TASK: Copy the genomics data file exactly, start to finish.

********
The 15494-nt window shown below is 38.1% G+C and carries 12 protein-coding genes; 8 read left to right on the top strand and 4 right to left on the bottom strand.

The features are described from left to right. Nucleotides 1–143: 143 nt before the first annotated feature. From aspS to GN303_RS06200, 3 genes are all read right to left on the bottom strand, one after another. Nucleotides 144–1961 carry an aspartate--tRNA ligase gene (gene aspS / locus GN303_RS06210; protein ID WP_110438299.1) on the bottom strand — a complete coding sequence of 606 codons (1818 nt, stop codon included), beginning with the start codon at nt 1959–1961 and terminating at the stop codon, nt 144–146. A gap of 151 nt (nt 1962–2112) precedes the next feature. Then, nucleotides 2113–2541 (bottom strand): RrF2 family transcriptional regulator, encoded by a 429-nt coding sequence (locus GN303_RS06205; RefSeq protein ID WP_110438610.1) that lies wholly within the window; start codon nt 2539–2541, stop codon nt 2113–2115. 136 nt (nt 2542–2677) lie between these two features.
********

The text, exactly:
The 15494-nt window shown below is 38.1% G+C and carries 12 protein-coding genes; 8 read left to right on the top strand and 4 right to left on the bottom strand.

The features are described from left to right. Nucleotides 1–143: 143 nt before the first annotated feature. From aspS to GN303_RS06200, 3 genes are all read right to left on the bottom strand, one after another. Nucleotides 144–1961 carry an aspartate--tRNA ligase gene (gene aspS / locus GN303_RS06210; protein ID WP_110438299.1) on the bottom strand — a complete coding sequence of 606 codons (1818 nt, stop codon included), beginning with the start codon at nt 1959–1961 and terminating at the stop codon, nt 144–146. A gap of 151 nt (nt 1962–2112) precedes the next feature. Then, nucleotides 2113–2541 (bottom strand): RrF2 family transcriptional regulator, encoded by a 429-nt coding sequence (locus GN303_RS06205; RefSeq protein ID WP_110438610.1) that lies wholly within the window; start codon nt 2539–2541, stop codon nt 2113–2115. 136 nt (nt 2542–2677) lie between these two features.